I hear a constant reverberation of helicopter blades, the sound bouncing off all of the high-rise buildings around me. Looking to my left, from my balcony, I see the beautiful blue of the ocean that once brought me great peace and tranquility, but now only brings me a visual association of death and helplessness. To my right, I see a concrete jungle. The only thing different about that today is the constant back and forth activity of helicopters, landing on the hospital helipad. They come, drop off, and head straight out to the port, where the cruise ship Zaandam now resides. The floating island containing dead bodies and sick people/exposed people to an (obviously) highly contagious and deadly disease has arrived.
My world has been invaded with the unknowns of this contagion, our entire world thrown into upheaval for several weeks now. An unpredictable series of triggers assaults my mental health. Even as I believed I may have come terms with this unstable “new normal,” this monkey wrench was hurled right at my sanity.
As is my everyday practice, I took the dog for our hour-long run/walk; however, we did not head in the direction of the beach as we normally do, but rather ANY other direction. These walks helped me process, but with the news that these boats had arrived last night, my hypervigilance and “fear-o-meter” has reached new heights.
I saw them pull into port. The realization that they were here brought the understanding that I now had a visual representation of the fear, doom, and helplessness I have been battling for over a month. That thin veil of denial that everyone desperately clings to, the one that sets us up with the hope “that can never happen to me,” evaporated. The contagion literally pulled up in my back yard.
The controversy of their arrival has been an argument of compassion versus safety in our home. He advocates for who he views as innocent victims. I battle on behalf of our safety and against those who knowingly and willingly put themselves in harm’s way for the sake of a vacation.
Sleep was not an option.
My exercise did not help me this morning. I did all the things I know to do — stay away from caffeine, breathing techniques, call people who love me, pet the dog, clean, etc. When the acceleration would not recede and I found myself shaking and choking back tears multiple times, I knew it was time to take things to a different level. I pulled out my “Open in case of emergency” bottle of Xanax, broke one in half and promptly consumed it. I then took to my internet and located my Human Resources documents that list out my mental health coverage and options. I left several voicemails with psychologists in my network, and even sent emails to those who provided an address.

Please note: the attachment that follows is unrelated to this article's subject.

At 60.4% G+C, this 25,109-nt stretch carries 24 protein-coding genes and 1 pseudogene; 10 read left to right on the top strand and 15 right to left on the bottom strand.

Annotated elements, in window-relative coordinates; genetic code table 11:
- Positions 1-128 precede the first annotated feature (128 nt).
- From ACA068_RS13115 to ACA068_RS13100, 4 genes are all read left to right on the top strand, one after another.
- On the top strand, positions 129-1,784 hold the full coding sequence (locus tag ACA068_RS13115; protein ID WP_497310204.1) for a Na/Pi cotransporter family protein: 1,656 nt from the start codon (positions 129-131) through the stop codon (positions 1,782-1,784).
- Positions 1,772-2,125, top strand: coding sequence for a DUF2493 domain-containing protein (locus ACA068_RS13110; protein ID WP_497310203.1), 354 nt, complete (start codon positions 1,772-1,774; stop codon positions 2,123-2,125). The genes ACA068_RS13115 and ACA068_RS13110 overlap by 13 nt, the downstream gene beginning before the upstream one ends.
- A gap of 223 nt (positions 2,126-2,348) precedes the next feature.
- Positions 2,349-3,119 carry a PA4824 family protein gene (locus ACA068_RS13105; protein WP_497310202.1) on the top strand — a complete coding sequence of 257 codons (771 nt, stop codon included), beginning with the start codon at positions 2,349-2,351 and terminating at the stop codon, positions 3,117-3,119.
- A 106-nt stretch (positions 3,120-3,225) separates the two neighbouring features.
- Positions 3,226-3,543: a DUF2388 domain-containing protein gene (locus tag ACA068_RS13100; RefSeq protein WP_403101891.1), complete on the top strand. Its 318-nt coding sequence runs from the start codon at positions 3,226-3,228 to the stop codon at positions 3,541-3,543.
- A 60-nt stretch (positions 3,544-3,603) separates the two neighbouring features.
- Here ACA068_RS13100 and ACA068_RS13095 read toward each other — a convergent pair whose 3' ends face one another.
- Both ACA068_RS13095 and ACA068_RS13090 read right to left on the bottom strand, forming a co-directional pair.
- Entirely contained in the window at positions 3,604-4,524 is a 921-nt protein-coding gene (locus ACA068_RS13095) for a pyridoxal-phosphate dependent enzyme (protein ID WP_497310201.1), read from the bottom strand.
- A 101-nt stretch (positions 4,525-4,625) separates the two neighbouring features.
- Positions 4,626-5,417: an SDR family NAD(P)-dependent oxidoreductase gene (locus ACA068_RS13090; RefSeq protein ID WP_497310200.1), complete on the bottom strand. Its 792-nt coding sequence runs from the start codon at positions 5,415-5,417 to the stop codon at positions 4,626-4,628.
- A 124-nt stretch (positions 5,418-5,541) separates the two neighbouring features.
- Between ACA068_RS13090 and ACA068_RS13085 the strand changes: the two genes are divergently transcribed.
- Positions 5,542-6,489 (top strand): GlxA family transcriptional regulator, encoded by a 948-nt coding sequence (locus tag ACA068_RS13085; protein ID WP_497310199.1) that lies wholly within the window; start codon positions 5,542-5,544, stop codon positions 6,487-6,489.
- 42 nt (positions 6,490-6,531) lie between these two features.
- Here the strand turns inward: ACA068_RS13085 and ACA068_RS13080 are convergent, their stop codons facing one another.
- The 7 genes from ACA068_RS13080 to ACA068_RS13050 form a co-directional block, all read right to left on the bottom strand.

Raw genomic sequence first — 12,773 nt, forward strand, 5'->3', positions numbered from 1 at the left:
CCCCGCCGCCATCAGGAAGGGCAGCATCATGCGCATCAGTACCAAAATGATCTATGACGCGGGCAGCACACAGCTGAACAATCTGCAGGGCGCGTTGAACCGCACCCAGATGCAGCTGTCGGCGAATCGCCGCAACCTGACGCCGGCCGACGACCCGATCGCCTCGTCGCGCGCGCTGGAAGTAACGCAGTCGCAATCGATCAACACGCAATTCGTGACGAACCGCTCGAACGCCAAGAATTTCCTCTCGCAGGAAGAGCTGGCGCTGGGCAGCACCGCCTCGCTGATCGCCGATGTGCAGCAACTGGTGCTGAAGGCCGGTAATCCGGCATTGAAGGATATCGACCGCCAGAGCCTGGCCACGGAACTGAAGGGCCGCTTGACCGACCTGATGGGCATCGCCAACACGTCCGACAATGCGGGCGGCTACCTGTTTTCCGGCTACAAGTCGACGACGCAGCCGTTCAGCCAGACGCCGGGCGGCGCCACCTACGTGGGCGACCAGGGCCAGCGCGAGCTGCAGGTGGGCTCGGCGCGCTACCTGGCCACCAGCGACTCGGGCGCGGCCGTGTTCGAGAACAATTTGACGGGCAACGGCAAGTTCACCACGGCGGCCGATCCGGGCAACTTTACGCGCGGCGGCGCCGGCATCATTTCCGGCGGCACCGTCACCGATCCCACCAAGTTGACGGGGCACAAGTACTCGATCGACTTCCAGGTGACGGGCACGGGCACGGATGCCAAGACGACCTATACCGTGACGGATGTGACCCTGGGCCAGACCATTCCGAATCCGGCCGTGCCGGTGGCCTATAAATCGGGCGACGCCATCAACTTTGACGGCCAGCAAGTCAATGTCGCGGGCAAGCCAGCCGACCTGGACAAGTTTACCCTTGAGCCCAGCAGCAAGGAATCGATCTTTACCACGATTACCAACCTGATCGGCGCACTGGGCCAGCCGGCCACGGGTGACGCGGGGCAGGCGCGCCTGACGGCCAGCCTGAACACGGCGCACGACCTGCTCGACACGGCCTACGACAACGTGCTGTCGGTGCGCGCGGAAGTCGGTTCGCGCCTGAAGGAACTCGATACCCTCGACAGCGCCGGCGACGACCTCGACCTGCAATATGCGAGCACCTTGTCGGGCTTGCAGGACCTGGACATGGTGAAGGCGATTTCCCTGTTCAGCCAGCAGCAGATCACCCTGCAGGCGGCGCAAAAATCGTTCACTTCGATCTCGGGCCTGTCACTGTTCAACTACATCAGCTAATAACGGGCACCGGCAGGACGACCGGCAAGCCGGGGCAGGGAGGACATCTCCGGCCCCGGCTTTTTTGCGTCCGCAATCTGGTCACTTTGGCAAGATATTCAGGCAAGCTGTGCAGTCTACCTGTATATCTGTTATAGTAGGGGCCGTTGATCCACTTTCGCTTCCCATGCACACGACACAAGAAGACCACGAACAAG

The Xanax kicked in, I felt I had somewhat stepped back from the proverbial edge of the cliff and had taken control back by being responsible and reaching out for help. I got a little work done but found myself unable to concentrate (between the Xanax and the PTSD, I am not sure which one to blame), so I took my body out to the balcony for some good old-fashioned sunshine.
Headphones in, I made the conscious decision to turn my chair to face away from the ocean where I could view the boats. My chair now faced inland, toward the buildings of the once-bustling Fort Lauderdale center. Listening to soothing music, I closed my eyes.
A noise brought me out of my breathing exercise and movement caught my attention. Straight ahead, I watched a helicopter hover. It was over the helipad for the hospital. It never landed; instead, it took off as quickly as it arrived, flying directly over me to the ocean without ever touching down. Not understanding, I took my headphones off, searching for audible clues. The realization that they were bringing the sick inland to hospital struck like a bolt of lightning. No longer did I fear the virus, it was actually being flown directly over my head as helicopters created a carousel of deliveries.
It is one thing to know it is out there. It is completely different now that I know exactly where. I was fighting layers of pure anger and betrayal that my partner feels their presence should be celebrated while I feel absolutely compromised and endangered.
I went inside, shut all the doors. Closed myself in the guest bedroom and took the other half of the Xanax. My head started to pound relentlessly. My ability to feel safe was holding on by a thread and the more walls and doors I could put between myself and that deadly virus was the only thing I could focus on. At one point, I found myself standing in the laundry room with the door closed. It is the innermost sanctum of our home.
Even if I had words, I have no one to share them with who will not counter them. The thought of reaching out to any of my friends or family is not an option — we are all carrying our own fear factors. I will not bring my issues for them to carry as well.
I attempted a video conference, a desperate attempt at some form of normalcy and distraction, but had to drop off because I started crying. (I have never been so happy for the mute button in my entire life.) I lay down, wrapped up in many blankets despite the warm Florida weather, and let the Xanax finally take me to my safe place of relaxation and sleep.
I woke up about an hour ago to sounds of helicopters, their distinctive chatter overpowering the soothing sound of the bedroom fan. My headache promptly returned.
My brain says I am safe, but my emotions, my heart, and my gut say I am not. The juggle between them triggers my fight or flight instinct over and over. This entire transition has fostered my feeling of being alone, but I now feel utterly isolated.
I have no other choice but to stay inside, wait and see, and ride out each and every trigger that rears its ugly head. I hope a doctor will reach out to me soon. I don’t really know what good it will provide me other than being in the presence of someone who understands, even if my words fail.